Not every woman who was there explained the appeal of Women in Bio in the same way. Some who were there told me they feel more comfortable talking about things like child care issues, elder care issues, when there aren’t any men around. One of the perennial themes is balancing family and work, which will always be an issue as long as women shoulder more of the burden for family matters.
Jacque Boyd, a communications consultant in Seattle who attended the event, said the event felt more to her like a social gathering in which she was able to catch up with old friends. It wasn’t so much about breaking through any glass ceilings, or advancing a political idea. Then again, she adds, she knows that she could easily pick up the phone and talk business with any of these women next week or next month. “There is still a glass ceiling, but women just like to connect. It was about camaraderie,” Boyd said. Cheryl Lubbert, the president of HPG, a 45-person health communications firm in Seattle, agreed that for her it was all about the camaraderie, the connections, and not really gender issues. “When you connect people like this, men and women alike, you get generation of new ideas,” Lubbert says.
I couldn’t agree more that networking is essential to stimulating the innovation community. It’s one of the founding ideas at Xconomy.
But if you really want to get the most out of any region’s talent pool, you’d think that tapping into the collective smarts and drive of 50 percent of the population would be kind of important. Yet it’s still rare for women to get to the top, and be judged solely on their own merits.
Just a couple days after I attended the Seattle networking event, I flew to San Francisco, where I interviewed Susan Desmond-Hellmann. She’s the chancellor of UC San Francisco, one of the nation’s top biomedical research centers. She’s a biotech industry legend from her experience as president of product development at Genentech, during its impressive run in the 2000s, when it became the world’s biggest cancer drug maker.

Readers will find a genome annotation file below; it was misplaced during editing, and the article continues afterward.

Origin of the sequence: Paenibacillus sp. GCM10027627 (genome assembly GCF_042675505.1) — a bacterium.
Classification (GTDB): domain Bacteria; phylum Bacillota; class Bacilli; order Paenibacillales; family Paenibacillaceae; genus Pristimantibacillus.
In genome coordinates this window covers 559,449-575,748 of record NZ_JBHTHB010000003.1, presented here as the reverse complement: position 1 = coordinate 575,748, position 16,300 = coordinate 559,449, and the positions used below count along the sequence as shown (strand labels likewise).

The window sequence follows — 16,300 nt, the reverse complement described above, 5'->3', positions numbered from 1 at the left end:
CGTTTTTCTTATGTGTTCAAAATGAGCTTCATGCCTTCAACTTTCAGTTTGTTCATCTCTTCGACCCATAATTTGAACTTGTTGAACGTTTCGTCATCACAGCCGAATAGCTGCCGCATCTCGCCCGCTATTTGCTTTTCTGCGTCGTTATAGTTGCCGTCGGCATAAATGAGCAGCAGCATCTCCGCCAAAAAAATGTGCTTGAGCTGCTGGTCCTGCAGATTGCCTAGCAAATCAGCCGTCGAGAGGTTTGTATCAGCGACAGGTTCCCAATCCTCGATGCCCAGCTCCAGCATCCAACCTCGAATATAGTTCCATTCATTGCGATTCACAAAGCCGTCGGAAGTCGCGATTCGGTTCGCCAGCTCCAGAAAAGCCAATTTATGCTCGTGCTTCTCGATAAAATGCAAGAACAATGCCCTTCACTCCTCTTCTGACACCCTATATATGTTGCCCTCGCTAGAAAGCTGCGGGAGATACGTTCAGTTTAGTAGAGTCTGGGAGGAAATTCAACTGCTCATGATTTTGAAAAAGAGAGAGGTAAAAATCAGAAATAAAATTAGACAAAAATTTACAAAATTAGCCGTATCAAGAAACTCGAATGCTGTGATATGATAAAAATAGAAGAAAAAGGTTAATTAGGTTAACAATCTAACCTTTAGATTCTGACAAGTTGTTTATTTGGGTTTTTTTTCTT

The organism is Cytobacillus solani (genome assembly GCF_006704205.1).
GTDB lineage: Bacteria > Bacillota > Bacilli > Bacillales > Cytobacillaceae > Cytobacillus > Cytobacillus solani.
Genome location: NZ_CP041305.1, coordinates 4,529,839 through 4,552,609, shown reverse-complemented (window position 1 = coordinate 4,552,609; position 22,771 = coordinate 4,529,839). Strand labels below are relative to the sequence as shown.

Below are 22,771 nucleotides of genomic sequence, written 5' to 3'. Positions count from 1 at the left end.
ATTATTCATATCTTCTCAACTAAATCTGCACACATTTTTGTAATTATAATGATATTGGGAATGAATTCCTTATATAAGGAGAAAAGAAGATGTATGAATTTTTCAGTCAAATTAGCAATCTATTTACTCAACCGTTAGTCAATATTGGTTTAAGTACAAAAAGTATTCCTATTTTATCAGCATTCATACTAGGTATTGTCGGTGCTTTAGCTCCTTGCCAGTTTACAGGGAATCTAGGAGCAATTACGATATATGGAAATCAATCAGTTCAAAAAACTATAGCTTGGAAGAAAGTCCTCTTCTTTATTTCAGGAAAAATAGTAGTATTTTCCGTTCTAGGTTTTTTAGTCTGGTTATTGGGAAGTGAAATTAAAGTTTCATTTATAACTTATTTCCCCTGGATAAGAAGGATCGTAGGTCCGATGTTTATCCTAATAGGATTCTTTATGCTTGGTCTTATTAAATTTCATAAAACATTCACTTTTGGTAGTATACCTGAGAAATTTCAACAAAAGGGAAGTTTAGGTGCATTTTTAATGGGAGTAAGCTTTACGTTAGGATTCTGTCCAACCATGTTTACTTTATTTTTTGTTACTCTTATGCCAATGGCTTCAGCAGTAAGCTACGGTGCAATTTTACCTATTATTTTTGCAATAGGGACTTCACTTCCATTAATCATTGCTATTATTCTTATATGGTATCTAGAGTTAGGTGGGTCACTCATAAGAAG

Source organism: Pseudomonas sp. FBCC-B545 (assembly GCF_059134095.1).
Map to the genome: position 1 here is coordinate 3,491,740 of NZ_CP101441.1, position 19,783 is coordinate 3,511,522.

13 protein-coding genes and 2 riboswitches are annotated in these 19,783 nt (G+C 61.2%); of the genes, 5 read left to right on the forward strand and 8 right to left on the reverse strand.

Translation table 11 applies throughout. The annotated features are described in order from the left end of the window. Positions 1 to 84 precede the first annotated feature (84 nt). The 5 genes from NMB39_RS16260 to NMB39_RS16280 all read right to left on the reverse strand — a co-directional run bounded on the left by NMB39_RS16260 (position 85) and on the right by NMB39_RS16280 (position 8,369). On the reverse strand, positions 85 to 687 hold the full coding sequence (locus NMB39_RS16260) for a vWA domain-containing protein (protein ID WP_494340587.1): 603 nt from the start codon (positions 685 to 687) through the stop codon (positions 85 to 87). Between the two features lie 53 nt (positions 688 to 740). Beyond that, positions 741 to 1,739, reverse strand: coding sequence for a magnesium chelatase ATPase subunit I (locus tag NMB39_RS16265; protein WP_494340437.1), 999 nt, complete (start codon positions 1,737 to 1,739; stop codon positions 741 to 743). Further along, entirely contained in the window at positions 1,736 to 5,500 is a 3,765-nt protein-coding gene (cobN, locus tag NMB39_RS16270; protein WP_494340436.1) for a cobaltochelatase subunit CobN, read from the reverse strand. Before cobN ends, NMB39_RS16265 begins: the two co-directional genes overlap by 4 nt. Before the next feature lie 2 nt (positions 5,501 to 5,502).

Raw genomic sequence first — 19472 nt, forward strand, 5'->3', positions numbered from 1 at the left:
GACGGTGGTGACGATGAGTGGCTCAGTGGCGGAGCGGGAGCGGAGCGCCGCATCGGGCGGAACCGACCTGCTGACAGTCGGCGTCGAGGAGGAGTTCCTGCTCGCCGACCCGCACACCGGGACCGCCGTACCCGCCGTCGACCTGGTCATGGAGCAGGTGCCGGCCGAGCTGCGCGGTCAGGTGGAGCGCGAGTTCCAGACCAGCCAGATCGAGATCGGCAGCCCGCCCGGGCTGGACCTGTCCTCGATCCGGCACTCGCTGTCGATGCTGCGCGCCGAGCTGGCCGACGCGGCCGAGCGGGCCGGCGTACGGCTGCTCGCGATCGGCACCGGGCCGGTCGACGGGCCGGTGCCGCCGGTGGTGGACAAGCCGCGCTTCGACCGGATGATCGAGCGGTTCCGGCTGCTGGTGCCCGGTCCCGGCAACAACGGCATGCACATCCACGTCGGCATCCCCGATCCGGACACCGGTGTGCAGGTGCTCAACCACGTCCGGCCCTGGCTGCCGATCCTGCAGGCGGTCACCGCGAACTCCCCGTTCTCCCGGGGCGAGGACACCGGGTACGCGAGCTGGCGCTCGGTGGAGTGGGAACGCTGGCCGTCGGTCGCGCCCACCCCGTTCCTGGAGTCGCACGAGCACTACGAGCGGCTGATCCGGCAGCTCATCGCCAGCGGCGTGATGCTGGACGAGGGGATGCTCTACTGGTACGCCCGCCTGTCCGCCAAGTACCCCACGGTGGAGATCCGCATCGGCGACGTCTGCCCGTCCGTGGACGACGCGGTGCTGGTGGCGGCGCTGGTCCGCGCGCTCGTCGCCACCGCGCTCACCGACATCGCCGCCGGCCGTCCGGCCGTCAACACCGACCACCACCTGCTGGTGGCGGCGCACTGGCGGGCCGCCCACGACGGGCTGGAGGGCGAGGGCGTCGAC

I prepared a lot of questions for my exclusive interview with Desmond-Hellmann, not thinking of gender at all. But she brought it up, and not in a way that I expected.
“People make a big deal about me being the first woman chancellor at UCSF,” Desmond-Hellmann says. “But I think it’s a much bigger deal that I’m the first chancellor with business experience.”
So Desmond-Hellmann, one of the most accomplished biotech executives ever, is still viewed in some parts as being an accomplished woman, more so than an accomplished business executive. It’s a distinction that matters. I have no doubt that if her Genentech colleague Art Levinson had taken the UCSF job, people would have looked at him primarily as the first chancellor with business experience.
Despite all the progress, it’s going to take a long, long time and a lot of conscious effort before biotech gets closer to gender balance in the most influential and visible leadership roles. If all-female networking groups are needed to help balance things out, then I say these groups deserve broad support from across the industry. Women and men alike, I’d love to hear your thoughts in the comment section below. What do you think should be done to close the gender gap?